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Who is Chuck Hagel, Obama’s controversial pick for Defense?

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Who is Chuck Hagel, Obama’s controversial pick for Defense?


President Barack Obama will nominate former Republican Senator Chuck Hagel to be his defense secretary and an announcement could come on Monday, sources familiar with the nomination process said.

Hagel will have to undergo a rigorous selection process only weeks after the Obama administration backed down from a tough Senate confirmation battle over Susan Rice, the US Ambassador to the UN. She was Obama’s first choice to replace Hillary Clinton as Secretary of State. However, Rice withdrew her name from consideration after drawing heavy fire from Republicans for remarks she made in the aftermath of a September 11, 2012 attack on the US mission in Benghazi, Libya.

A confirmation battle is likely to take place in the Senate over whether former Nebraska senator and Vietnam veteran Hagel is fit for the job. Hagel has already been criticized on the right for his positions that some perceive as ‘dovish’.

There are also reservations among conservatives over whether he is a strong enough supporter of US ally Israel, his harsh criticisms of the W.Bush administration (“the lowest in capacity, in capability, in policy, in consensus—almost every area” of any presidency in the last forty years), the Iraq War (although he voted to authorize it) including the 2007 troop surge (““the most dangerous foreign policy blunder in this country since Vietnam, if it’s carried out”) as well as his calls for cuts in military spending ( in 2011 Hagel called for the Pentagon’s budget to be “pared down”) .

“This is an in-your-face nomination by the president to all of us who are supportive of Israel,” South Carolina Republican Senator Lindsey Graham told CNN’s “State of the Union.”“I don’t know what his management experience is regarding the Pentagon. Little, if any, so I think it’s an incredibly controversial choice.”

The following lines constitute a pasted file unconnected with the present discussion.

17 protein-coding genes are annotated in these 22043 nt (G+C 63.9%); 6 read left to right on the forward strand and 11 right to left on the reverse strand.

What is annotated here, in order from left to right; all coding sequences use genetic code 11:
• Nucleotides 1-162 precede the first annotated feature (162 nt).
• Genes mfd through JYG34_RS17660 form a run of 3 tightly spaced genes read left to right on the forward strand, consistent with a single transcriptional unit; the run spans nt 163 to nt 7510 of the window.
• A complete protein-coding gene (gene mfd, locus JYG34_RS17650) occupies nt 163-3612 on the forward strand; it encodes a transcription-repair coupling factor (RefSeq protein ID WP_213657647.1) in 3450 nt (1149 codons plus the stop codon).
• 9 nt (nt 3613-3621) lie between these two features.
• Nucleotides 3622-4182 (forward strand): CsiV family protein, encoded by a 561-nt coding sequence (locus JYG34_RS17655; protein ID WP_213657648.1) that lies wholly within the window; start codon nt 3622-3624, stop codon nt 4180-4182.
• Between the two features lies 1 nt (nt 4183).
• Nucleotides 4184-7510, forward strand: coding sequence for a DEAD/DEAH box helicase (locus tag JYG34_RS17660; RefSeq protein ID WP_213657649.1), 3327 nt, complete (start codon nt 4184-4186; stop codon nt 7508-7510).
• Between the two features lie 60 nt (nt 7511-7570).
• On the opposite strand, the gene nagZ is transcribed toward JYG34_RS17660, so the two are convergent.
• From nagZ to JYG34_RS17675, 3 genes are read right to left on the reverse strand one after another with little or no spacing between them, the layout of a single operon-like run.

On the other side of the aisle, Hagel’s votes in favour of the Patriot Act and FISA – extending warrantless electronic surveillance – and past anti-gay comments for which he has apologized in December 2012 (Hagel had called Clinton-nominated prospective Luxembourg ambassador James Hormel “openly, aggressively gay” in 1998) are sure to trigger questions from civil libertarians and socially progressive voices on the left wing of the Democratic Party .

President Obama’s nomination of Hagel, a maverick but Republican nonetheless, bore traits of bipartisanship but the White House may have to put its weight in to ease the process. The White House said it is confident it can garner enough votes from both sides to get Hagel’s nomination through the committee and win confirmation in the Democratic-led Senate.

“The president wants him because he trusts him and he’s an independent voice,” a source close to the situation said. Obama and Hagel bonded in the 2000s over their shared opposition of the Iraq war. The pair even travelled to the war-torn country together in 2008.

The nomination process is far from the first battle Hagel has had to fight in his life. Born in 1946, Charles Timothey “Chuck” Hagel grew up in a small town in rural Nebraska. There, he had at times to defend his three younger brothers against their alcoholic father’s domestic violent bouts . Their abusive father died in his sleep in 1962. The cause of death was reportedly a heart attack, although Tom, the family’s second eldest son, remembers empty whisky and pill bottles by the side of the bed. The family found his body on Christmas morning, when Chuck was aged 16.

Six years later, both Chuck and Tom took part in the Vietnam War. They found themselves in the same infantry squadron, the first time that had ever happened to siblings in the US Army’s history. Both returned with medals and distinctions but also severe wounds, receiving a collective total of five Purple Hearts. During the course of conflict, each brother saved the other’s life.

Unlike his brother Tom, whose war experiences made him a liberal, Chuck Hagel remained a conservative. Hagel entered political life in 1971 as a staffer for a Nebraska Congressman and was a campaign organizer for Ronald Reagan’s victorious 1980 presidential campaign.

In the 1980s, he briefly worked for fellow veterans as the deputy administrator of Veteran Affairs. After a successful business career, he became Nebraska Senator in 1996 and held the office until 2008.

(With Reuters)

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